“I apprehend no danger to our country from a foreign foe… Our destruction, should it come at all, will be from another quarter. From the inattention of the people to the concerns of their government, from their carelessness and negligence, I must confess that I do apprehend some danger. I fear that they may place too implicit a confidence in their public servants, and fail properly to scrutinize their conduct; that in this way they may be made the dupes of designing men, and become the instruments of their own undoing. Make them intelligent, and they will be vigilant; give them the means of detecting the wrong, and they will apply the remedy.” – Daniel Webster, (January 18, 1782 – October 24, 1852) a leading American statesman and senator from Massachusetts during the period leading up to the Civil War. During his 40 years in national politics, Webster served in the House of Representatives for 10 years (representing New Hampshire), in the Senate for 19 years (representing Massachusetts), and was appointed the Secretary of State under three presidents.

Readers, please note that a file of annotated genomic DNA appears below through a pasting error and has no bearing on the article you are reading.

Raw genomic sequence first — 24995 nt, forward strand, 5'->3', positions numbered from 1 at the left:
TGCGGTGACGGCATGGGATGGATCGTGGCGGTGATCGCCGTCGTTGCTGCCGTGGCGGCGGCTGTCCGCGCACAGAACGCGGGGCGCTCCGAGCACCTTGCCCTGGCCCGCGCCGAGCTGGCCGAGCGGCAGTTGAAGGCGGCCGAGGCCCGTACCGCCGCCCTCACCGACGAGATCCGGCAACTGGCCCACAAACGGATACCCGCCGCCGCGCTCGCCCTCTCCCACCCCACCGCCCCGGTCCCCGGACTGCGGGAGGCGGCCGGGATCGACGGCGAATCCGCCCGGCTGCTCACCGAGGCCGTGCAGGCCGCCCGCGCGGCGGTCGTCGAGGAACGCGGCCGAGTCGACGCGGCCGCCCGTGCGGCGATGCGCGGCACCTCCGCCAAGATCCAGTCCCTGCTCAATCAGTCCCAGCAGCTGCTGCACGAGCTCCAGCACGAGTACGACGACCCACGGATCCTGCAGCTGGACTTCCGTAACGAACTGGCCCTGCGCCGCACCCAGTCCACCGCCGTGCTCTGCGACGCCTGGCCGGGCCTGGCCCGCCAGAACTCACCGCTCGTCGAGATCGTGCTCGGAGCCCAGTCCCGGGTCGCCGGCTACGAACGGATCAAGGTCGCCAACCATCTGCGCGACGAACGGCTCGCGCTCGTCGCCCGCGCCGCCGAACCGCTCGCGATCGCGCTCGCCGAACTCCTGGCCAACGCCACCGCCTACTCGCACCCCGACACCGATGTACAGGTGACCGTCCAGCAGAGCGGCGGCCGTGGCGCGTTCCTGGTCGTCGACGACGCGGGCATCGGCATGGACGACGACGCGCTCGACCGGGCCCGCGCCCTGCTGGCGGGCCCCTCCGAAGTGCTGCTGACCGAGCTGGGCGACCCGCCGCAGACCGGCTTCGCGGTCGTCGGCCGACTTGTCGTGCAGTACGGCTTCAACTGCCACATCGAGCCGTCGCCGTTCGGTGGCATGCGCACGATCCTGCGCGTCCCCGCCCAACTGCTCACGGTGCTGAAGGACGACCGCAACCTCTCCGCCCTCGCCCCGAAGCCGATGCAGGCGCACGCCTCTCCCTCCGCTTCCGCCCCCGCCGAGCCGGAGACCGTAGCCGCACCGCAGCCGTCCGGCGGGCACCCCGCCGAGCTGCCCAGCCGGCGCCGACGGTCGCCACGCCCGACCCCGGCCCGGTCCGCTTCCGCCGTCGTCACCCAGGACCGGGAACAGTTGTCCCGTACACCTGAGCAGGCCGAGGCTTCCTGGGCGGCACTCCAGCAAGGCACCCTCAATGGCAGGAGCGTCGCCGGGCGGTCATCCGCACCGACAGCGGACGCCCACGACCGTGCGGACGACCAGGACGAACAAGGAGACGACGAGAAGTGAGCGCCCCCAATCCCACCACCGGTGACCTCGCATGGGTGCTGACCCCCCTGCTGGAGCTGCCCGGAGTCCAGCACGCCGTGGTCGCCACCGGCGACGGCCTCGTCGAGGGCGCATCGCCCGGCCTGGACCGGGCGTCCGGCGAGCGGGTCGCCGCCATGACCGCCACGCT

Our Country’s Destruction Will Be From the Inattention of the People to the Concerns of Their Government